According to a study conducted by PricewaterhouseCoopers around 55 percent of data breaches reported since September 2009 involve business associates. You may wonder about the significance of this study in your daily operations, but the answer is simple: money.

HIPAA violations range from $100 to $50,000 per violation — a single patient record is one violation. So, a breach encompassing one hundred (100) patients could account for five million dollars ($5,000,000.00) in fines. Even worst, under the Omnibus Rule, Covered Entities must obtain assurances from their Business Associates as to their compliance with some parts HIPAA Privacy, HIPAA Security Omnibus Rule, HITECH Act and other state and Federal Regulations. In other words, you could be responsible for other organizations failure to protect your data and following the rules.

The next question in your mind should be: who is a Business Associate? A simple answer to this is anyone that you pay to provide services to you or your clients and that during the performance of these services they store, transmit, maintain, or receipt electronic protected health information (ePHI). For example, Business Associates include but are not limited to IT contractors, cloud storage services, email encryption services, web hosts, software companies, billing companies, data analysts, consultants, lawyers, accountants, etc.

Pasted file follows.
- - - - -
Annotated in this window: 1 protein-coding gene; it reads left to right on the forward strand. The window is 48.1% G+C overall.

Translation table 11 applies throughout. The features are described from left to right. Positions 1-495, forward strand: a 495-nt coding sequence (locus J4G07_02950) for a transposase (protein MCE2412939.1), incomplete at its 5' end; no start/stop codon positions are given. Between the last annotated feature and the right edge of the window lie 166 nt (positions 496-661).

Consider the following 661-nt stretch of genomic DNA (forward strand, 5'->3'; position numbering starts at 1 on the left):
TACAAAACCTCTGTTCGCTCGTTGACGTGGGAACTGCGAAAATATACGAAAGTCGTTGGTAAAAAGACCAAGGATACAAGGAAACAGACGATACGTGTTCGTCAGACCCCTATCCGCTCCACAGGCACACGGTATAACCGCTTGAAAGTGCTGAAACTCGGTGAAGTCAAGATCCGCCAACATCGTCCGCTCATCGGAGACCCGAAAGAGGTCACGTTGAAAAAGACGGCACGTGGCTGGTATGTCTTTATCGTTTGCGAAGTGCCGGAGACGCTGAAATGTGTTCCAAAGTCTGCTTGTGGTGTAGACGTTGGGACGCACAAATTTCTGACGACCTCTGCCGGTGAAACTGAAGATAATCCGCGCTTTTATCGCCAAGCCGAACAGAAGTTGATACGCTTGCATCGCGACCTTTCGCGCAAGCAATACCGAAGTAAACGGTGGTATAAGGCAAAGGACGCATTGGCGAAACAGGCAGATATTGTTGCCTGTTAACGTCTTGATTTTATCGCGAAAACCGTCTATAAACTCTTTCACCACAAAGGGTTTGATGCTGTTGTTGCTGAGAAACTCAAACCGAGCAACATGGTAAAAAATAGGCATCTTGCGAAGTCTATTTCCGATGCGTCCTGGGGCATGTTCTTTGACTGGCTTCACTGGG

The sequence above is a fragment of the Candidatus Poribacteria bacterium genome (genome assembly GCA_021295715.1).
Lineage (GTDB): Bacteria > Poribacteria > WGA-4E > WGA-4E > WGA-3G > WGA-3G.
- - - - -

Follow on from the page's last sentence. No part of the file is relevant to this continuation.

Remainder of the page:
Going back to the topic of obtaining assurances, one of the basic requirements covered under obtaining assurances from Business Associates is the Business Associate Agreement (BAA). A BAA is an agreement where the Covered Entity specifies the responsibilities of the Business Associate as it relates to HIPAA and the Business Associate acknowledges and accepts the same. Note that a BAA is not required if these clauses are included in the original requirement.

In summary,

  • Business Associates account for most data breaches.
  • If you paid for their services and they store, transmit, maintain, or receipt electronic protected health information (ePHI) from your patients to complete their tasks, they are your Business Associate.
  • A Business Associate Agreement (BAA) between you and your Business Associates is a must. If they refuse to sign you must terminate the relationship.

EPI Compliance Business Associate Resources

  • Business Associate Attestation Form. This form is provided as part of the EPI Compliance platform and the same may be used as proof of your efforts to obtain assurances from your Business Associates.
  • Business Associate Center. Send electronic Business Associate Agreement to your Business Associates and Manage those copies in EPI’s document management system.

Note: To Learn more about Business Associates and related HIPAA regulations visit EPICompliance.